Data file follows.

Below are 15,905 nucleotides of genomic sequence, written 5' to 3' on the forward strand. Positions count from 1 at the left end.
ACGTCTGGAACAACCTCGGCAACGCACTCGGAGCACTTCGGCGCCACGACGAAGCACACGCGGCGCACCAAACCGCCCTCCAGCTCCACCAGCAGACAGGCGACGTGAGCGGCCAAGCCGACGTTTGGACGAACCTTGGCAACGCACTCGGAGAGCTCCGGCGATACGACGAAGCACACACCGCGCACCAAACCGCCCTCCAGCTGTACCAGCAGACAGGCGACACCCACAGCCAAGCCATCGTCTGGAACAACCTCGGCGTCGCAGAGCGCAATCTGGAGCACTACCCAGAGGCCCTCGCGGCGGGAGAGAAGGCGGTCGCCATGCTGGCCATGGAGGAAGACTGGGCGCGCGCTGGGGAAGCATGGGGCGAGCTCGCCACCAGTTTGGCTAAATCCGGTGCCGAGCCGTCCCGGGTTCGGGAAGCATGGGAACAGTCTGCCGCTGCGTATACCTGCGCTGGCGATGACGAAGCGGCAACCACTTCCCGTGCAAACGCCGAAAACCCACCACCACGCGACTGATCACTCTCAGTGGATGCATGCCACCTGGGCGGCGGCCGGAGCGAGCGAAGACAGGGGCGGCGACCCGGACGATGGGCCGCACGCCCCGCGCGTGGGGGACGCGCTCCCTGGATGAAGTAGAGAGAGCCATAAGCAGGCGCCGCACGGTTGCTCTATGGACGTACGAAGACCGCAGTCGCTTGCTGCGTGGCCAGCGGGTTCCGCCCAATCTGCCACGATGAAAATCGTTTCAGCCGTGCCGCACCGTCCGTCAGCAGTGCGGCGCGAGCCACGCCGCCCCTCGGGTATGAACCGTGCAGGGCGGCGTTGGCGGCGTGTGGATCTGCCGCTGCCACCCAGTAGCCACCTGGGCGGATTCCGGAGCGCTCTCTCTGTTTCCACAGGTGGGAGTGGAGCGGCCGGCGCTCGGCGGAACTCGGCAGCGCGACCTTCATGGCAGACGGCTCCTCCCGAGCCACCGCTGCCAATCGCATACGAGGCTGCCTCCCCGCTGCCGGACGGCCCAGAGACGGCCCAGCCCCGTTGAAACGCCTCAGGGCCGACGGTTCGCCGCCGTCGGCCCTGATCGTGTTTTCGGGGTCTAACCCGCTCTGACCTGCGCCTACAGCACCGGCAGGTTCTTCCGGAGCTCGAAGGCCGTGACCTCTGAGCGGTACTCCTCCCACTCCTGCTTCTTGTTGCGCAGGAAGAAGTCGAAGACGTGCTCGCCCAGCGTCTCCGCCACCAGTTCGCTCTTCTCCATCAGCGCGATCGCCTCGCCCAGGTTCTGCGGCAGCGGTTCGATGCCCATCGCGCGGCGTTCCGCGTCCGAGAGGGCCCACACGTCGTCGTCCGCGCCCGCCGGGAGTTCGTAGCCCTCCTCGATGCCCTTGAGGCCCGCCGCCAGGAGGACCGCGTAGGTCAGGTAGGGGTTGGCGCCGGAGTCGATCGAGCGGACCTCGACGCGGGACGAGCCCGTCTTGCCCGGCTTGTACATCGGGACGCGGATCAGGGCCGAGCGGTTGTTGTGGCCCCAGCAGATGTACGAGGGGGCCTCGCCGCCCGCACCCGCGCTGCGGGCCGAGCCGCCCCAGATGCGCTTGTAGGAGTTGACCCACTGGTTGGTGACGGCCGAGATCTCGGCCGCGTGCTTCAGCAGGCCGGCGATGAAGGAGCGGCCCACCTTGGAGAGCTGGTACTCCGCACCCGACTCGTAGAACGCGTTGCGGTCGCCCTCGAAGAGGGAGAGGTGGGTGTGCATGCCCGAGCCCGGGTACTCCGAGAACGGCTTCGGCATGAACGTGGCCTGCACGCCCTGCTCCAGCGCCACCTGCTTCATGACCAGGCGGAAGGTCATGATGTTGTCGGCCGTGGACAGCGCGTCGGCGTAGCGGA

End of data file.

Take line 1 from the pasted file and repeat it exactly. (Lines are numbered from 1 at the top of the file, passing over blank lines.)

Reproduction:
Below are 15,905 nucleotides of genomic sequence, written 5' to 3' on the forward strand. Positions count from 1 at the left end.